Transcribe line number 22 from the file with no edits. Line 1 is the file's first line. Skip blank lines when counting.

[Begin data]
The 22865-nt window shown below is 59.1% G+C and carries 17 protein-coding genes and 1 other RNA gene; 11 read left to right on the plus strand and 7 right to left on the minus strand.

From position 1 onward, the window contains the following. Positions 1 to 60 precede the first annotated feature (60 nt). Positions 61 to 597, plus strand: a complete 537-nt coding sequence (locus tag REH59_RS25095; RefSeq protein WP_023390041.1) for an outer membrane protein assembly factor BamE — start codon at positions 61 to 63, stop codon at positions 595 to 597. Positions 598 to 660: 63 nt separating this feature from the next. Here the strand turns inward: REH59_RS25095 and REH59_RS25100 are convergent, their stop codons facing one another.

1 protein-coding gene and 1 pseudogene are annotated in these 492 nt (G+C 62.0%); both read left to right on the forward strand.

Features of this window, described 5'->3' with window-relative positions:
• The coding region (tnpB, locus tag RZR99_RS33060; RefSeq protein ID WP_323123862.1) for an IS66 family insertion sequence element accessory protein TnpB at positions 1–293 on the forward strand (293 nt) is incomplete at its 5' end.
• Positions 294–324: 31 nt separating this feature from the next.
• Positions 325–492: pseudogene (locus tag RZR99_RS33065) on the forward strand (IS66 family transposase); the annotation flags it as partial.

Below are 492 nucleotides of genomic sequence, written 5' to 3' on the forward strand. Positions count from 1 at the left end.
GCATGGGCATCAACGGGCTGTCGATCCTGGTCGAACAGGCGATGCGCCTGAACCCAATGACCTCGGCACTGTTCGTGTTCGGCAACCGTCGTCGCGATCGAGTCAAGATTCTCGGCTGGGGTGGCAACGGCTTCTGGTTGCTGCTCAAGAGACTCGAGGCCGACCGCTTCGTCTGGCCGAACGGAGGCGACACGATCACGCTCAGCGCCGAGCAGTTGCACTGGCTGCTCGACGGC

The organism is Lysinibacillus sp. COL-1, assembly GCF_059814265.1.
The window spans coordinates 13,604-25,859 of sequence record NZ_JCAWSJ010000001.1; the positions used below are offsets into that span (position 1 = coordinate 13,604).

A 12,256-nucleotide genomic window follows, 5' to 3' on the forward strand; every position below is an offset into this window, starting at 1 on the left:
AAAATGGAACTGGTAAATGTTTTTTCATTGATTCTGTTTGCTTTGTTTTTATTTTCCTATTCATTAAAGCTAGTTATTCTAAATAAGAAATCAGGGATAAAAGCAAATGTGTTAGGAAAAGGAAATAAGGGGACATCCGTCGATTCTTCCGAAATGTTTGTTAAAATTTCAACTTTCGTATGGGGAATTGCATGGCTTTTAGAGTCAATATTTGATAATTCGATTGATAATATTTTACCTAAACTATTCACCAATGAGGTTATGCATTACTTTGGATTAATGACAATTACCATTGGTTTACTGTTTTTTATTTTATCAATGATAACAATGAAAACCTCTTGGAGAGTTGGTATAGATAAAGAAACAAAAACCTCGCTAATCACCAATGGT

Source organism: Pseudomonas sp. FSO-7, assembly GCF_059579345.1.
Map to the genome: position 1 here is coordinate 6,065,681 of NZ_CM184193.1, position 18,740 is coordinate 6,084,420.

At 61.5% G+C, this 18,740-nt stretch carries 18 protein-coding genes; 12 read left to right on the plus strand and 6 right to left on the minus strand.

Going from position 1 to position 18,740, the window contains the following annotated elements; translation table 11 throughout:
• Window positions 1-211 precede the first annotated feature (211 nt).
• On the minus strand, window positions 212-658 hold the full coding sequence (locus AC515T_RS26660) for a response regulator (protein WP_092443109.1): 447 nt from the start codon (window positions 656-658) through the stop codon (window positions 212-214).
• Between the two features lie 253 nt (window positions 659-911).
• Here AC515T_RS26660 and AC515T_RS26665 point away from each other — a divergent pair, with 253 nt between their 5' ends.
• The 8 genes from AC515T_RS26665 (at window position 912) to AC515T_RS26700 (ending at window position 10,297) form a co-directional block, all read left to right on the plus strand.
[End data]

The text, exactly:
• The 8 genes from AC515T_RS26665 (at window position 912) to AC515T_RS26700 (ending at window position 10,297) form a co-directional block, all read left to right on the plus strand.